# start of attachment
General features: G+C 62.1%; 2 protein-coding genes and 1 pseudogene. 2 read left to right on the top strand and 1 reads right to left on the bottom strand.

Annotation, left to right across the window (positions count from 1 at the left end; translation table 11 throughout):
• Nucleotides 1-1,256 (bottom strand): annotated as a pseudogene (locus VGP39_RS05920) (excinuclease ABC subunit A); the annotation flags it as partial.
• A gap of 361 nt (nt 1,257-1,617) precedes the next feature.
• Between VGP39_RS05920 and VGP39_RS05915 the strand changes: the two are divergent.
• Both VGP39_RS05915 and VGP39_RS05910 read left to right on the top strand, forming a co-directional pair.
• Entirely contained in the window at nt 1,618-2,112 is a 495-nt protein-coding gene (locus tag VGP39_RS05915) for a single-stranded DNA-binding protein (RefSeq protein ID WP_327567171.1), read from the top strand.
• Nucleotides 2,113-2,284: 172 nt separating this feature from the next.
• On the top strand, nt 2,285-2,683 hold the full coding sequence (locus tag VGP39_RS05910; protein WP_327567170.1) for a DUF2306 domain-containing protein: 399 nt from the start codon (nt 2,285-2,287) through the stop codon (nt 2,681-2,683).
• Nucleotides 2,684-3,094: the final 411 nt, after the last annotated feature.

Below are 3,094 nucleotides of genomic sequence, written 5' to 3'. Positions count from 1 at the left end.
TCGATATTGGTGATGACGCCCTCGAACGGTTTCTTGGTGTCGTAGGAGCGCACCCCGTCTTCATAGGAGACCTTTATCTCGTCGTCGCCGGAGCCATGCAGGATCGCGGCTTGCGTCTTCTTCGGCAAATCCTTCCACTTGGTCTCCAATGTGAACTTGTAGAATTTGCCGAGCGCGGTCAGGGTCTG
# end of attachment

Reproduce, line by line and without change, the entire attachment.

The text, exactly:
General features: G+C 62.1%; 2 protein-coding genes and 1 pseudogene. 2 read left to right on the top strand and 1 reads right to left on the bottom strand.

Annotation, left to right across the window (positions count from 1 at the left end; translation table 11 throughout):
• Nucleotides 1-1,256 (bottom strand): annotated as a pseudogene (locus VGP39_RS05920) (excinuclease ABC subunit A); the annotation flags it as partial.
• A gap of 361 nt (nt 1,257-1,617) precedes the next feature.
• Between VGP39_RS05920 and VGP39_RS05915 the strand changes: the two are divergent.
• Both VGP39_RS05915 and VGP39_RS05910 read left to right on the top strand, forming a co-directional pair.
• Entirely contained in the window at nt 1,618-2,112 is a 495-nt protein-coding gene (locus tag VGP39_RS05915) for a single-stranded DNA-binding protein (RefSeq protein ID WP_327567171.1), read from the top strand.
• Nucleotides 2,113-2,284: 172 nt separating this feature from the next.
• On the top strand, nt 2,285-2,683 hold the full coding sequence (locus tag VGP39_RS05910; protein WP_327567170.1) for a DUF2306 domain-containing protein: 399 nt from the start codon (nt 2,285-2,287) through the stop codon (nt 2,681-2,683).
• Nucleotides 2,684-3,094: the final 411 nt, after the last annotated feature.

Below are 3,094 nucleotides of genomic sequence, written 5' to 3'. Positions count from 1 at the left end.
TCGATATTGGTGATGACGCCCTCGAACGGTTTCTTGGTGTCGTAGGAGCGCACCCCGTCTTCATAGGAGACCTTTATCTCGTCGTCGCCGGAGCCATGCAGGATCGCGGCTTGCGTCTTCTTCGGCAAATCCTTCCACTTGGTCTCCAATGTGAACTTGTAGAATTTGCCGAGCGCGGTCAGGGTCTG